The hugely wealthy Public Investment Fund (PIF) will become the second biggest shareholder in the British firm, whose cars are a favourite of James Bond. It is part of a wider plan to raise £653million.
PIF, a sovereign wealth fund, is controlled by Saudi Arabia’s de facto leader Crown Prince Mohammed Bin Salman.
Its takeover of Newcastle United last year, providing 80 percent of the cash for the deal, sparked protests outside the Premier League side’s stadium over Saudi Arabia’s human rights abuses.
Until just a few years ago, women were banned from driving in the kingdom, while the country still frequently uses the death penalty.
PIF is paying £78million for a 16.7 percent stake in Aston Martin Lagonda Holdings and the right to have two board members.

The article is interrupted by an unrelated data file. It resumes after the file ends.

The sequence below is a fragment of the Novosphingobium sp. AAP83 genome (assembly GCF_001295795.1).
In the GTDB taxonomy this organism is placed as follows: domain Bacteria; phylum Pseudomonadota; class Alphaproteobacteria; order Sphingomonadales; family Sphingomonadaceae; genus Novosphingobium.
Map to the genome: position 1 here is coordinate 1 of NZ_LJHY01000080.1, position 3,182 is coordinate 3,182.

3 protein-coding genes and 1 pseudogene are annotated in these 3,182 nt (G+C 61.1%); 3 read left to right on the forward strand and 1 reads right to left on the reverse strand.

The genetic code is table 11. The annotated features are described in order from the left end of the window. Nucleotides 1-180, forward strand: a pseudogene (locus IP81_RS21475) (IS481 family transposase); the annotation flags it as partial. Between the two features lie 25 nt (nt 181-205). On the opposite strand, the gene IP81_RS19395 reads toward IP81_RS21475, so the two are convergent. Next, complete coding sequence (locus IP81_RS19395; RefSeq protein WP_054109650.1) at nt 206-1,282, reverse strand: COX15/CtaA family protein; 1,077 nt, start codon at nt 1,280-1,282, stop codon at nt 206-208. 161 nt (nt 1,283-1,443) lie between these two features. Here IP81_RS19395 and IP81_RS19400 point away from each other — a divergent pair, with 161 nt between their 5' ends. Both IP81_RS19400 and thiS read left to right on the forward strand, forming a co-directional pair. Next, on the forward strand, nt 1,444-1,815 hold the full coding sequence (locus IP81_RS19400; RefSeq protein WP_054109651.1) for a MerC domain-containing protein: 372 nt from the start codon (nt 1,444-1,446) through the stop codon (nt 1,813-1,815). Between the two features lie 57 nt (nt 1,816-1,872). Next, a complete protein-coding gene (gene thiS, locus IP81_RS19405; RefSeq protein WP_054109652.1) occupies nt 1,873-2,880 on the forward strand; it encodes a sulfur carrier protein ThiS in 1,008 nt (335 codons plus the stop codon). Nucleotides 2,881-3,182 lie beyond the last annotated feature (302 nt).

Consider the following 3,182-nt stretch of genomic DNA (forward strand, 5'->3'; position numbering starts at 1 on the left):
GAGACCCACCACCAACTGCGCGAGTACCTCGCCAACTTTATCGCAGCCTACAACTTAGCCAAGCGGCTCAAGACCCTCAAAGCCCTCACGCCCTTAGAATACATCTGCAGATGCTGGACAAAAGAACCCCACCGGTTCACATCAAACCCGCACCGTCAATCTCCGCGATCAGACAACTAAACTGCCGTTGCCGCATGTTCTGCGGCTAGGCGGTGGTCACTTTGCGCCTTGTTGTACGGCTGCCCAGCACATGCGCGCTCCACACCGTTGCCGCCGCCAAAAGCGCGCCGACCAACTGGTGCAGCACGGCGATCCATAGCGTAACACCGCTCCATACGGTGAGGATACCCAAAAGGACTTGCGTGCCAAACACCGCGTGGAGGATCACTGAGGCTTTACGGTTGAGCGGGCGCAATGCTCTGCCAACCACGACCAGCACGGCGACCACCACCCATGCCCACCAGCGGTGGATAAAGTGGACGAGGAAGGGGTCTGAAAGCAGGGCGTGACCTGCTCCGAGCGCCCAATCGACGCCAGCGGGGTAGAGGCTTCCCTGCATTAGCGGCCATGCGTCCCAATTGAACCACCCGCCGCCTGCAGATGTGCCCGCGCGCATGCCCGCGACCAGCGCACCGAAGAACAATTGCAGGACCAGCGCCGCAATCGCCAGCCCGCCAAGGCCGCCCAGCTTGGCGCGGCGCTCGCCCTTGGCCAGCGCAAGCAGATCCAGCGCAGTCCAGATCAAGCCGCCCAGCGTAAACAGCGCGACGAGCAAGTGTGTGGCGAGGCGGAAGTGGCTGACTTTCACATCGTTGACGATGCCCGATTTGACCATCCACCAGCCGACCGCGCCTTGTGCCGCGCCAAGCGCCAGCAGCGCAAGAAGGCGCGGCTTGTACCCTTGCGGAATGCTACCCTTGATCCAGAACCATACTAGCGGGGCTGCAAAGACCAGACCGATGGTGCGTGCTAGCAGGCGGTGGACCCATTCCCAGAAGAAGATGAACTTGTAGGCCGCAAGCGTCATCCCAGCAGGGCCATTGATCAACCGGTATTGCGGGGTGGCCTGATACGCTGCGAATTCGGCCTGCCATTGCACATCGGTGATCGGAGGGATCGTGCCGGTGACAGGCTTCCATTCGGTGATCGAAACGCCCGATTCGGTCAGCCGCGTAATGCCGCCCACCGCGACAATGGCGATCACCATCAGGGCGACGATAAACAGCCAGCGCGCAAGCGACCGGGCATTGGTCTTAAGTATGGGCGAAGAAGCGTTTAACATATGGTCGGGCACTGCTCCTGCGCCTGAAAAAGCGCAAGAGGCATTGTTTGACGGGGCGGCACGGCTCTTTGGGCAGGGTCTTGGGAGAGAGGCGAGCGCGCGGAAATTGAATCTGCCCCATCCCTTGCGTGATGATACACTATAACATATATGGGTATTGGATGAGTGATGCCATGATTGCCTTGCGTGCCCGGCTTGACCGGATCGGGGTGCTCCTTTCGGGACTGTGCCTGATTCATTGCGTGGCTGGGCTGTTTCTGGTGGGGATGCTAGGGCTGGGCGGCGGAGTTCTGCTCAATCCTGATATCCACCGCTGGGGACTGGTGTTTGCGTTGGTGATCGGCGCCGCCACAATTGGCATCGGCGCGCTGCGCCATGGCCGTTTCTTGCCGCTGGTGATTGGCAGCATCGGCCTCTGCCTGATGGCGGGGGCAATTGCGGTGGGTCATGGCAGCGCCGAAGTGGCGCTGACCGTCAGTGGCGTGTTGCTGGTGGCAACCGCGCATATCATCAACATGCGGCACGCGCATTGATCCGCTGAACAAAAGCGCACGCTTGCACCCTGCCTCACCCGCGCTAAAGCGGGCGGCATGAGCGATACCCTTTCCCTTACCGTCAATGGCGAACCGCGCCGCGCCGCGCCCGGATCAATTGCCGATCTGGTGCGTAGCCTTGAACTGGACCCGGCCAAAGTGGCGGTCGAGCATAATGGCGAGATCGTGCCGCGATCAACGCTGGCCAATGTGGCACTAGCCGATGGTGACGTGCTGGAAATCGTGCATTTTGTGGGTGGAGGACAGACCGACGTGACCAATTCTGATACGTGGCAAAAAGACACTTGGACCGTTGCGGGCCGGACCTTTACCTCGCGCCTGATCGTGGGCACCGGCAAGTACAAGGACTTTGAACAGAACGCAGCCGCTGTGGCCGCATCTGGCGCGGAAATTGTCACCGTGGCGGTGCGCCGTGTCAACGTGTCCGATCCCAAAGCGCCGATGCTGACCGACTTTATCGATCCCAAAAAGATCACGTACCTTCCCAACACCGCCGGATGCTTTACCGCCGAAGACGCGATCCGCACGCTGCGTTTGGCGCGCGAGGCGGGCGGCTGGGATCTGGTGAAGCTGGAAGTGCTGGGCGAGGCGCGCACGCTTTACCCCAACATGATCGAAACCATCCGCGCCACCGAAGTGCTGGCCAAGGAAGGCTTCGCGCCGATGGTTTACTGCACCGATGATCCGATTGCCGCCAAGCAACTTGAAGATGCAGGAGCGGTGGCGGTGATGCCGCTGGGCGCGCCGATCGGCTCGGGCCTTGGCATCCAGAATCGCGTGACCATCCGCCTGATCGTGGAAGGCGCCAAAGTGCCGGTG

Aston Martin also plans to raise £575million by way of a shares rights issue.
Chairman Lawrence Stroll’s Yew Tree will remain the biggest investor, although its stake will fall from 22 percent to around 18.3 percent under the plans.
Aston Martin’s current second-biggest shareholder, German carmaker Mercedes-Benz, will own about 9.7 percent.
Half of the new money raised will be used to reduce Aston Martin’s mountain of debt and boost its balance sheet.
The rest will include investment in new ranges, with plans to launch the firm’s first battery electric car in 2025.
Aston Martin has had a bumpy ride since its stock market listing in late 2018. Its shares have fallen nearly 68 per cent so far this year.
Executive chairman Mr Stroll called the capital raising and investment from PIF a “game changing event for Aston Martin”.
He said: “Today’s announcement marks the latest success in the evolution of Aston Martin, the restoration of the business and balance sheet we inherited, and the acceleration of our long-term growth potential.”
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